Saturday, July 02, 2005

Fighting the 'I Guess That's What You Get' Syndrome

Of the dozens of emails, both signed and anonymous, that this blog has received, none better captured the dynamic at work in this awful, miserable, pathetic copyright class action settlement than one I got the other day from an active member of one of the “associational plaintiffs.”

In case you’ve forgotten, the associational plaintiffs are the National Writers Union, the Authors Guild, and the American Society of Journalists and Authors. They’ve been negotiating with the publishing industry for years, in secret, on resolving the “complicated” issue of piracy of freelance writers’ secondary rights. The issue was so complicated that when it got to the Supreme Court, Antonin Scalia and Ruth Bader Ginsburg were on the same side of a 7-2 majority favoring the authors. It was so complicated that the associational plaintiffs, purporting to represent all writers instead of the only things they were qualified to represent -- their own institutional and bureaucratic and vain interests -- never got around to pressing a real lawsuit as the term is conventionally understood. It was so complicated that the defendants, having been caught dead-to-rights, went merrily along infringing, shuffled the licensee deck, and ramrodded through a settlement that would pay off past infringements for pennies on the dollar, as well as, in an especially perverse twist, grab rights in perpetuity in return for 35% of this princely sum.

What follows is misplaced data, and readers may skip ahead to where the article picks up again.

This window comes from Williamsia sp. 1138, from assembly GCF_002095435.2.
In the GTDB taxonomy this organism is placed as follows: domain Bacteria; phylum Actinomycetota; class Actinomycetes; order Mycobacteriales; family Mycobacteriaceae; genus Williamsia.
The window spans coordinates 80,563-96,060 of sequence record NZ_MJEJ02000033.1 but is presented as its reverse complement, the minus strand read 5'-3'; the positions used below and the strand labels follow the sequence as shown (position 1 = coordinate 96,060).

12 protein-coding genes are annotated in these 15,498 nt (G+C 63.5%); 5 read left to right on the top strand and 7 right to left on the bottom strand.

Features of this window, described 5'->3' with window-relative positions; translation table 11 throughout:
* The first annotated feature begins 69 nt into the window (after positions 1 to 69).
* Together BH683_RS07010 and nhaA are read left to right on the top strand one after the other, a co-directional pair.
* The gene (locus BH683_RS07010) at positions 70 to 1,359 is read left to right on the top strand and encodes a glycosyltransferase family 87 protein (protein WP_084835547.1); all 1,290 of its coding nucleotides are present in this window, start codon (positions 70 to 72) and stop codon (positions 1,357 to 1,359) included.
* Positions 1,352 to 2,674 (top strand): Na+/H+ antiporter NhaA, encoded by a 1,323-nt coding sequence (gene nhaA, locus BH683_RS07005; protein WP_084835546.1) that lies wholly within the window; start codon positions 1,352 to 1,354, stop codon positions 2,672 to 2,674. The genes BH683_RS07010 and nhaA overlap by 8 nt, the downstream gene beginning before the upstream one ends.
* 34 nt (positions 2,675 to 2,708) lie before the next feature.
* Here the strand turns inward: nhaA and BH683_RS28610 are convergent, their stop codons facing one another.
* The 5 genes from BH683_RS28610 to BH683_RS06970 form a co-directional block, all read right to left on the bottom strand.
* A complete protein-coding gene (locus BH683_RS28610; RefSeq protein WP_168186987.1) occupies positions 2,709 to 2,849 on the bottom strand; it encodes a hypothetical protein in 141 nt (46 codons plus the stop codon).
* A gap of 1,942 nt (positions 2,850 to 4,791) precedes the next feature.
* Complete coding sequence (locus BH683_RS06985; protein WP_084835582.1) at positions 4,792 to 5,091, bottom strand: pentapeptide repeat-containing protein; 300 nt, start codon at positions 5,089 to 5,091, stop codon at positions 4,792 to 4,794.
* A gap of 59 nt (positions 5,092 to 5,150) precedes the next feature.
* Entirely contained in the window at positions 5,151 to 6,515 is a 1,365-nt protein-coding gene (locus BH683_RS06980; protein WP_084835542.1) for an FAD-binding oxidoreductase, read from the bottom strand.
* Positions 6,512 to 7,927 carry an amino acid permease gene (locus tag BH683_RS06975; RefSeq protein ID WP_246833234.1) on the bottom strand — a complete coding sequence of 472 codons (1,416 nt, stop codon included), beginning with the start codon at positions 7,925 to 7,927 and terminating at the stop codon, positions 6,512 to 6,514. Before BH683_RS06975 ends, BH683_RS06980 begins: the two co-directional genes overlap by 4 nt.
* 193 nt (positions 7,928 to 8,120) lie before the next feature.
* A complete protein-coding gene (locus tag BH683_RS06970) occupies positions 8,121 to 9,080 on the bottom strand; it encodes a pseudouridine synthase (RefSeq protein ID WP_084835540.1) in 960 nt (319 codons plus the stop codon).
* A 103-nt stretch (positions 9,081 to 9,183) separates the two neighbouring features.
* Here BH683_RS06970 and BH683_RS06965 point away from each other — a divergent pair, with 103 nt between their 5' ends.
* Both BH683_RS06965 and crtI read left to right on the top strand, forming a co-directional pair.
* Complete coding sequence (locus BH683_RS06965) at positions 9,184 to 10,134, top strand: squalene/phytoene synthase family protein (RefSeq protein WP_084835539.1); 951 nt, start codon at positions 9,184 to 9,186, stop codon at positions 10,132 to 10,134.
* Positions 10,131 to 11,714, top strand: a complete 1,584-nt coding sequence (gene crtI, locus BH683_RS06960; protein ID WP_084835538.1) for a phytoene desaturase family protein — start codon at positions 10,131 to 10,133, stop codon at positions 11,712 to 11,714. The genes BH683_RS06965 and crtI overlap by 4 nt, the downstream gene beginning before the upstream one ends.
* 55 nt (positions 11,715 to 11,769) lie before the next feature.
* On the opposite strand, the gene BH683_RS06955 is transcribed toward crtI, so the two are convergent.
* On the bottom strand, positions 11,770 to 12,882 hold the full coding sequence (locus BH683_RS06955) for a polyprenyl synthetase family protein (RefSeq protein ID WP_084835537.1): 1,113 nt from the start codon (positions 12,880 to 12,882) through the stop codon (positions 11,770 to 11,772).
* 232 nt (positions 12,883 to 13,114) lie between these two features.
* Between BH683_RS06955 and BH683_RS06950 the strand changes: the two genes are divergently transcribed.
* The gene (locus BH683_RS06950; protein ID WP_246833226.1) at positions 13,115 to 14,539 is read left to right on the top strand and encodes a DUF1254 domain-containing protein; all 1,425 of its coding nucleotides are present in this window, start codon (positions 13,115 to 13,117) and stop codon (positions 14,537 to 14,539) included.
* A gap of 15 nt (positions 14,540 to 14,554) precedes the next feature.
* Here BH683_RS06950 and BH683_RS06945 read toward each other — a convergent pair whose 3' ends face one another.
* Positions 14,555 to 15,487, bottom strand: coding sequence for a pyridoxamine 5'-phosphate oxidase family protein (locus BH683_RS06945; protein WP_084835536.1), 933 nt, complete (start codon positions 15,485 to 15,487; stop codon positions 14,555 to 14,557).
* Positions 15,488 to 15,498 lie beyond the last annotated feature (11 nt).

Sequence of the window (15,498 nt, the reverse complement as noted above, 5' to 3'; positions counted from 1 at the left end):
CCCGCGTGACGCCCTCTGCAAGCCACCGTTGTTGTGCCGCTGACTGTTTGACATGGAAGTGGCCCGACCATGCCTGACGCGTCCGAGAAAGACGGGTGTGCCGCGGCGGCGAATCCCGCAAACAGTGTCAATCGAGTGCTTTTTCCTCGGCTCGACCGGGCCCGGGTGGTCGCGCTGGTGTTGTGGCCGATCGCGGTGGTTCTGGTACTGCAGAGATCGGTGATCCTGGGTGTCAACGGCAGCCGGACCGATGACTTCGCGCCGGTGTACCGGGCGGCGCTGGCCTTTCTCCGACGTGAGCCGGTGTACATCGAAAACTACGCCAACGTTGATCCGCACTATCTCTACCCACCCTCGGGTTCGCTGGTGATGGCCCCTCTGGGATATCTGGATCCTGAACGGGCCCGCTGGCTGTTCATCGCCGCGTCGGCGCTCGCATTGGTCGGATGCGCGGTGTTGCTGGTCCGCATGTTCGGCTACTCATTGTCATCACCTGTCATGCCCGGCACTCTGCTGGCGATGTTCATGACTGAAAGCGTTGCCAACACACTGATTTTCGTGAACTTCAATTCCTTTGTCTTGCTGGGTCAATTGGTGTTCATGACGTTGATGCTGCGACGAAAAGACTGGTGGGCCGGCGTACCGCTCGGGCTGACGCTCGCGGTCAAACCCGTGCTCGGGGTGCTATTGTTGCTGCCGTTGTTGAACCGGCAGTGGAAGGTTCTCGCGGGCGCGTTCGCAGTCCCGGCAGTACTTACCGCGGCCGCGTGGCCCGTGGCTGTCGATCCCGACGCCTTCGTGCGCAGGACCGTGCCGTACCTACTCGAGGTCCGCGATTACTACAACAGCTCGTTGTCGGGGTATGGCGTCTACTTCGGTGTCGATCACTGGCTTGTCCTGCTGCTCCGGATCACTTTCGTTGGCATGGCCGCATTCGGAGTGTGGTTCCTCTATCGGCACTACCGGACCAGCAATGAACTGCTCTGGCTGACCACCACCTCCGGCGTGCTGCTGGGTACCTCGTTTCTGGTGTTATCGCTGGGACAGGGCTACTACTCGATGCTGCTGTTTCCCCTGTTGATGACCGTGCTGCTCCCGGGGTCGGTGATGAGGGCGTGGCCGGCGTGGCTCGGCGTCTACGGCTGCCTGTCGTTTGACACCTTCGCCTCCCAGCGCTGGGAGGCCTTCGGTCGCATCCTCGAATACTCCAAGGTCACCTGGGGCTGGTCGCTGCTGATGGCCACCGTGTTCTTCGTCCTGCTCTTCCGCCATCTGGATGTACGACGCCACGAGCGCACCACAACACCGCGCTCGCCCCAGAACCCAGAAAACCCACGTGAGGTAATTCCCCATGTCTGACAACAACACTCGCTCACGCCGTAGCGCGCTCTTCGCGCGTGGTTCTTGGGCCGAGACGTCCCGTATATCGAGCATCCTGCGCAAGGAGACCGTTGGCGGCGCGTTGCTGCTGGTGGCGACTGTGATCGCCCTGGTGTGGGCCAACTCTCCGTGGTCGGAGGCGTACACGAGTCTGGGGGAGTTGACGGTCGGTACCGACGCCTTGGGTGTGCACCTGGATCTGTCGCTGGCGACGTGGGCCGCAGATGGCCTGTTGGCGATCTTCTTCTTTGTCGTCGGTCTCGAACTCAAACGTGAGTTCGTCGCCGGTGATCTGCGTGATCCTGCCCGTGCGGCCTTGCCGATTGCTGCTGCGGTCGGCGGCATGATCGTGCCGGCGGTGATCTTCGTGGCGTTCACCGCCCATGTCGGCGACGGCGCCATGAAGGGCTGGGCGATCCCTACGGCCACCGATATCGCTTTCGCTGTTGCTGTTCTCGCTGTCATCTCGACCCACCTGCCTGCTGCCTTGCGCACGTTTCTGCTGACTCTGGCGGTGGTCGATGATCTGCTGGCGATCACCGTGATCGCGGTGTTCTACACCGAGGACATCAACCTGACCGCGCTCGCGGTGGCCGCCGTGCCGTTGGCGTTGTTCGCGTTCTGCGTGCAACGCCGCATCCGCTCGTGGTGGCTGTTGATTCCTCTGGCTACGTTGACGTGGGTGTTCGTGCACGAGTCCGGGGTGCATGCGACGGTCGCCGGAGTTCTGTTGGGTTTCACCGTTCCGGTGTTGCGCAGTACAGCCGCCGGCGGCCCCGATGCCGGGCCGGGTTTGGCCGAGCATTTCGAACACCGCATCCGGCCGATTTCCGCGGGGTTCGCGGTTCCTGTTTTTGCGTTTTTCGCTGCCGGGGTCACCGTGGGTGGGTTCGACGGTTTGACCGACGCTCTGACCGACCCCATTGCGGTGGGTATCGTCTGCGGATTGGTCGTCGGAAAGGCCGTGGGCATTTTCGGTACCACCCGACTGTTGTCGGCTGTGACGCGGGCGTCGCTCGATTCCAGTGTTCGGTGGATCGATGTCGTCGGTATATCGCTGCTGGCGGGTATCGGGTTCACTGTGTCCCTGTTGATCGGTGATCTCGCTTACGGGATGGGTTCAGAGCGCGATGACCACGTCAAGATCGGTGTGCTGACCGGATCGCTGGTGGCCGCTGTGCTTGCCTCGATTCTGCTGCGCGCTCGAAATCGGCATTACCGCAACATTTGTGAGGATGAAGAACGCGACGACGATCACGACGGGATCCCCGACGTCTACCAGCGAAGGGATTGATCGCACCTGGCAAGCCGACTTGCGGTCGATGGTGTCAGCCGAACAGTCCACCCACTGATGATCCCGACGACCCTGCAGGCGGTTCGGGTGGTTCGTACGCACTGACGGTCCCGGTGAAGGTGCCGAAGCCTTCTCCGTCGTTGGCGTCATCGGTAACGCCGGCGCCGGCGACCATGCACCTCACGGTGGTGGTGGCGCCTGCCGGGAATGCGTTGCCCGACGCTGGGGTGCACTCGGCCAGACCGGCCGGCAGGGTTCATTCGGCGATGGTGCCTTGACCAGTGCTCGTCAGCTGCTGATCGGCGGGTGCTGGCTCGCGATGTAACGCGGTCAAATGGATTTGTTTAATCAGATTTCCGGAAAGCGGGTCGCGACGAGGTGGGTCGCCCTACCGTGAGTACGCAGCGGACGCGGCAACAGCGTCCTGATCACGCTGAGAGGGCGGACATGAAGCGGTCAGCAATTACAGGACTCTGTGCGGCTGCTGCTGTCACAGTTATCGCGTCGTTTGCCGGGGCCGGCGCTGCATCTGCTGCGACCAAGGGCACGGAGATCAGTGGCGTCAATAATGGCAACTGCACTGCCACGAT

But back to the insightful email.

“I guess this is what happens,” my correspondent wrote, “when you get writers negotiating with the hand that feeds them.”

Any sentient observer who has been following our settlement objections knows that this bad deal sticks in the craw of the NWU in particular. The former NWU president, Jonathan Tasini, pressed the Supreme Court case, crowed publicly that industry damages were as high as $600 billion -- or $600 million, depending on how full of himself he felt that day -- then sat down with a mediation team that settled on a cap of $18 million, which he proclaimed “found money.”

Activists know this. NWU officers know this. The current NWU president Gerard Colby (who has been quoted as saying that he would have handled things “very differently”) even knows this. But they can’t, or won’t, say as much out loud. The reason is that this gem of a settlement agreement includes the following passage:

The Associational Plaintiffs and their present officers and immediate past presidents will support, and publicly express their support for this settlement. Neither they nor the Representative Plaintiffs will undertake actions intended to encourage class members to opt out of the Class, exercise the removal right provided in paragraph 5(a) above, or otherwise undermine the Settlement Agreement.


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